Thanks to Biebie de Vos for his pictures of our beautiful mountain.
Thanks to Adam Truscott for the painting
Thanks to Dan Wessels for the beautiful fauna pictures.
As our natural resources become increasingly depleted, there is more awareness about the need to preserve and protect the environment. To go this route we have implement progressive eco-friendly practices. Our efforts to run a sustainable establishment may inspire you to make your own home more environmentally-friendly!
De Oude Huize Yard sits on a 3000m2 stand in the beautiful town of Harrismith in Eastern Free State. We have scenic views over Platberg mountain. Platberg is one of the most famous landmarks in the Eastern Free State and is 9 kilometer long and 2,394 meter high.
We believe in protecting the earth and aims toward making travel and living sustainable. The establishment was originally built in 1860 with mud bricks. When the establishment was remodeled and restored, we reused and recycled as many materials as possible.
We managed to get the original building plans and the alterations were made using the old footprints of the stables and regenerated building materials. The cut sandstone was collected and re-used. We have sourced old building materials like doors, windows and ceilings.
It is also an extremely eco-friendly and sustainable establishment. Solar power provides the heating of the water and outdoor lighting. All bathrooms here have low-flow toilets and aerated low-flow shower heads. Non-toxic cleaning products are used and we make use of an outdoor clothesline to dry sheets, pillowcases and towels. The linens, towels and robes in guest rooms are eco-friendly and are made of organic cotton. Only non-VOC paint is use for the property. Guests are even provided with reusable glass water bottles during their stay to avoid waste. During winter months we use chopped wood of invasive species for our fire-places. Energy-efficient lighting is used throughout and natural light is utilized instead, when possible.
We harvest water in three tanks. This reduce the daily water usage for the gardens. During water shortages the water is treated with reverse osmosis rather than chemicals for use in the establishment.
All garden and kitchen waste go to our sustainable earthworm farm. The compost and fertilizer are utilized in the organic gardens. Here we grow vegetables without chemicals. We have planted olive, quince, figs, plum and pomegranate trees.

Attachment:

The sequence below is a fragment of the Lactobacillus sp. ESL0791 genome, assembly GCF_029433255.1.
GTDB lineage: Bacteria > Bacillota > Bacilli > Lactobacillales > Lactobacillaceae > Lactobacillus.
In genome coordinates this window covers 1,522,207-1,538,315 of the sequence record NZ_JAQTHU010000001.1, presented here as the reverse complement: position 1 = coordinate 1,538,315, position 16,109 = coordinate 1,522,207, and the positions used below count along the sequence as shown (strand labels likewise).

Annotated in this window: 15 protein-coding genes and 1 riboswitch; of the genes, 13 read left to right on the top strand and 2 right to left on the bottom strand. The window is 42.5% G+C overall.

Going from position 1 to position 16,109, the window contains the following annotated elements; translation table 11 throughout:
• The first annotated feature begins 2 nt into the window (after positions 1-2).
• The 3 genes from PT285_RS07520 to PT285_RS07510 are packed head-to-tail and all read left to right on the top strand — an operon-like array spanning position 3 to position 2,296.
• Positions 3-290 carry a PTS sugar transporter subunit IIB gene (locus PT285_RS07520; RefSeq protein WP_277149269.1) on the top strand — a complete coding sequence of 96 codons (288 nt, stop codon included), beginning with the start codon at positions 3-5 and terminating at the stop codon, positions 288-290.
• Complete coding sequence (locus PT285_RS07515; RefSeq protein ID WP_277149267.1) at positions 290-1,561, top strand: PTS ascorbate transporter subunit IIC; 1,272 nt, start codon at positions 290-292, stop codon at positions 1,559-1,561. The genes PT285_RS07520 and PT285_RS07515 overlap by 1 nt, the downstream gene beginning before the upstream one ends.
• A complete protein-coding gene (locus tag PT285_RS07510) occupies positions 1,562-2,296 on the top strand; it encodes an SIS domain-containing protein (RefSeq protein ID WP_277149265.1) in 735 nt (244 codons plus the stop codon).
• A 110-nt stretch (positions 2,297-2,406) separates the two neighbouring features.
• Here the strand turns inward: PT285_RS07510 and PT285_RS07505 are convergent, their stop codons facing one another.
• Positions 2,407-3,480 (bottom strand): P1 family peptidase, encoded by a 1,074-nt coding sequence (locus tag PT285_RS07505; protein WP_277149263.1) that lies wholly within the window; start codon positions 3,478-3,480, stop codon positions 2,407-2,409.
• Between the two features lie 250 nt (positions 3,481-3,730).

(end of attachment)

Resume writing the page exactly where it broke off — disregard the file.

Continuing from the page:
Our guest dine on fresh organic produce from the our own garden at breakfast and dinner. We also serve local ingredients and no processed food.
Die brug oor die Wilgerivier by Swinburne is een van ons geskiedkundige provinsiale monumente waarvan baie min mense weet as gevolg van die bou van nuwe paaie. Dit staan ook bekend as The Border Bridge. Die grens tussen die Oranje-Vrystaat Republiek en die Britse kolonie van Natal was die Wilgerivier.
Tydens die vroeë dae het verkeer van transportryers toegeneem en is daar groot kapsie gemaak wanneer die Wilgerivier in vloed was en dit byna onmoontlik was om deur die rivier te trek. Daar is veral gekla oor die driwwe oor die Wilge-, Elands-, Cornelisriviere en Holspruit. Die destydse regering het twee bruê gebou.
Die een was te Swinburne en die ander was ongeveer 10km verder na Bethlehem. Die brug by Swinburne is op 23 Julie 1884 geopen. Die ander brug staan bekend as die Swalobrug. Ongelukkig vir die transportryers sou daar tolgeld gehef word vir die gebruik van die brug. Tolgeld is gehef tot 1905.
Friend newspaper mentioned the bridge as follows: “It is composed of three arches of thirty-tree feet 4 inches, and carries a roadway of eight feet wide, wit side walks of three feet each, to total breadth being sixteen feet. The approaches spread out gradually a thirty feet wide, are graveled with trap and iron-stone, and enclosed by a massive wooden fencing three feet six inches high. The parapets are solid stone capped by a handsome coping, and the whole structure is founded on solid sandstone foundation, one abutment partly resting also on a dyke running across the river.”
In daardie dae was die brug grootendeels deur die transportryers gebruik wat goedere vervoer het tussen die hawe in Natal en die goudvelde aan die Witwatersrand. Dit was ‘n brug wat noodsaaklik was vir “wielverkeer”.
Die publiek wat te voet of the perd gereis het, het steeds deur die vlakwater van die rivier gegaan om die tolgelde te vermy. Dit laat my nogal dink aan die alternatiewe paaie vandag waar daar ook nie tolgelde gehef word.
Ongelukkig het Rinderpes uitgebreek. Rinderpes is ‘n doodelike siekte onder beeste en die regering aan beide kante van die brug het die beweging van beeste beperk om verspreiding te verhoed. Die Transportryers het eenvoudig die Wilgeriver op ‘n veilige plek oorgesteek en die tolgeld en die verbod vermy.
Die wêreld gebruik van daardie dae – enige perd wat vier wit “stockings” gehad het kon die brug gratis oorsteek -was ook hier van toepassing Vier-wit-voet-perde het baie gesogd geword en natuurlik ‘n groot mark geopen.
Dan was daar die Trippens-Hoogverraadsaak. Hierdie saak waarin W Bramley, – lid van die Volksraad vir die dorp Harrismith, ‘n Hollander, ‘n argumenteerde aan die gang gesit wat die koerantskrywers van die dae oorvloedige stof van lang artrikels in die nuusblaaie gegee het. Die hele affêre het gespruit uit die wanbetaling van drie pennie se tolgeld vir ‘n perd wat agteraan ‘n transportwa vasgemaak was. Dit was weliswaar ‘n nietige oorsaak, maar groot beginsels in in die spel gebring. Bramley is beskou as “een bemoeizieke man die ziech gaarne omtrent verschillende zaken laat horen” Die insident wat aanleiding gegee het to die kabable was dat ‘n sekere James Day ‘n transportryer van Umgene, Pietermaritzburg met sy wa by die tolkek by Swinburne aangkom. Agteraan die wa was ‘n perd vasgemaak wat saam met die wa geloop het. Day moes 5/- betaal, maar het geweier om die drie pennies vir die perd te betaal. Hy en De Witt, die tolgaarder het woorde gehad en De Witte het hom op Harrismith gaan aangekla. Hierop het Parsons, die hoofkonstabel en Van den Bosch, die balju, Day die volgende dag agterna gesit en teen die helling van Drakensberg, aan Natal se kant aangetref. Hulle het hom versoek om terug te kom na Harrismith. Day het sy wa in die sorg van ander gelaat – daar was destyds ‘n kwaai rooiwater-epidemie onder die beeste en het heeltemal vrywillig met Parson en Van den Bosch na Harrismith gegaan. Hy het die Maandag in die hof verskyn, maar die saak is teruggetrek.